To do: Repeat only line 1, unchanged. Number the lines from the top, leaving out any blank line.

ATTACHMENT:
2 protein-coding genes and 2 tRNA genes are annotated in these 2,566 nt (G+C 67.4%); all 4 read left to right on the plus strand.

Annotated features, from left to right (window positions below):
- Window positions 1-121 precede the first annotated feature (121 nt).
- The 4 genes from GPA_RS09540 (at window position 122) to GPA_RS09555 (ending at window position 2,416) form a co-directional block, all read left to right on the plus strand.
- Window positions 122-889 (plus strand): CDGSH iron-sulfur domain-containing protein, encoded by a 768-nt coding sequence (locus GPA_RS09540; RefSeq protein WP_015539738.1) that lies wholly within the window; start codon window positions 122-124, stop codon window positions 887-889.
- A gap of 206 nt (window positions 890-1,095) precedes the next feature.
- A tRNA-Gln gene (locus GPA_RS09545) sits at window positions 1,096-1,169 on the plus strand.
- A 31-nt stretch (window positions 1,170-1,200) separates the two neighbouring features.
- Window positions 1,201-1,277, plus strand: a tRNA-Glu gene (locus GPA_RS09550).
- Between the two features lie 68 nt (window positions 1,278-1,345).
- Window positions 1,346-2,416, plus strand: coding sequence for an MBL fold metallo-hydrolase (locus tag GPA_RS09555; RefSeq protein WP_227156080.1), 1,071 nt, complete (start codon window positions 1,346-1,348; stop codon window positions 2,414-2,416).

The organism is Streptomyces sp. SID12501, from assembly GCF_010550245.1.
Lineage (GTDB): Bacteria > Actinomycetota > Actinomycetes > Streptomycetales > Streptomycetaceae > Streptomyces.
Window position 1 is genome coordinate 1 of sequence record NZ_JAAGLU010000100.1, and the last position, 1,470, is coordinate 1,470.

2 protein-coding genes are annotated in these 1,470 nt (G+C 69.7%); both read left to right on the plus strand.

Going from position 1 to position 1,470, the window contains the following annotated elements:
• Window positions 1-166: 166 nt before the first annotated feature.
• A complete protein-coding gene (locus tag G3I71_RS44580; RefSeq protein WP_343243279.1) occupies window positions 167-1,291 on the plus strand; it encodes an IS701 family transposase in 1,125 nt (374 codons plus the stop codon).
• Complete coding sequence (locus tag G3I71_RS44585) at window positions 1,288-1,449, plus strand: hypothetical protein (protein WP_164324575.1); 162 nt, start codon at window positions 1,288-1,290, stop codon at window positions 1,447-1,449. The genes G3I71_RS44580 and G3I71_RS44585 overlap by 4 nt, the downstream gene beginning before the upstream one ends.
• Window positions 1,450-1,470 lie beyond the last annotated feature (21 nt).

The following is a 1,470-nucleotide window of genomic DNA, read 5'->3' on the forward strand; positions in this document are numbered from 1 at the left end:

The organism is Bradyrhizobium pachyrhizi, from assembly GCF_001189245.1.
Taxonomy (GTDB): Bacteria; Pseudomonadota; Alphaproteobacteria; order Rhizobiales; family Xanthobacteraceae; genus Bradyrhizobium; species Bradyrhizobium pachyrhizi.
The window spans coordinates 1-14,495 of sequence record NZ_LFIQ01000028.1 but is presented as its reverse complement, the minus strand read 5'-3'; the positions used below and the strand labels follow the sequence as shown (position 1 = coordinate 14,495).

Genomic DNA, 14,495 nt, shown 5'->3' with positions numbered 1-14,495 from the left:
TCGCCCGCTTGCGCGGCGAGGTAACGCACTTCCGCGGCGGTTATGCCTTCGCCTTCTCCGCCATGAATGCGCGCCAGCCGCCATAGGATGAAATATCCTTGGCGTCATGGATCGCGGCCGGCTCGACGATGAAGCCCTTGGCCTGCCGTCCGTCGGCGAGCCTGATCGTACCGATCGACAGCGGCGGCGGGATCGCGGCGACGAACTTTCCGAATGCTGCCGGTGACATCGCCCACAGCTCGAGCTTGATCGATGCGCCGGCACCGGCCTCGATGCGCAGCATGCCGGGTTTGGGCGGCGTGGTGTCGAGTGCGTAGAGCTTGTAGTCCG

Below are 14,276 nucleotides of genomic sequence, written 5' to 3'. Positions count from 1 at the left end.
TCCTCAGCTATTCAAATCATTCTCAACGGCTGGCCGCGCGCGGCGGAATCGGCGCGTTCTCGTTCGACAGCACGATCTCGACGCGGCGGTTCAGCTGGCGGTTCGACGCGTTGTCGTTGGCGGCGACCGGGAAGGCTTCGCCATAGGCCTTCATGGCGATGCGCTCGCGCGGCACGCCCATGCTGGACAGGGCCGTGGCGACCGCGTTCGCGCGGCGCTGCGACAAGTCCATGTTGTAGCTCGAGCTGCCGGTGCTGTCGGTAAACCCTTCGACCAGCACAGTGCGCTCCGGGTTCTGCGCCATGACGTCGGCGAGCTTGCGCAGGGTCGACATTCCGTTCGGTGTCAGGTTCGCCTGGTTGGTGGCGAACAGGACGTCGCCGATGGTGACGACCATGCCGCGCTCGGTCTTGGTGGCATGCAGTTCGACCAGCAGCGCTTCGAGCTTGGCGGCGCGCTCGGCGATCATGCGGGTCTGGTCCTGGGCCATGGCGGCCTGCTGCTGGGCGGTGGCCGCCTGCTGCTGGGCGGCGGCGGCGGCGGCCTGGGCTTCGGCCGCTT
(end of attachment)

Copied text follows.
2 protein-coding genes and 2 tRNA genes are annotated in these 2,566 nt (G+C 67.4%); all 4 read left to right on the plus strand.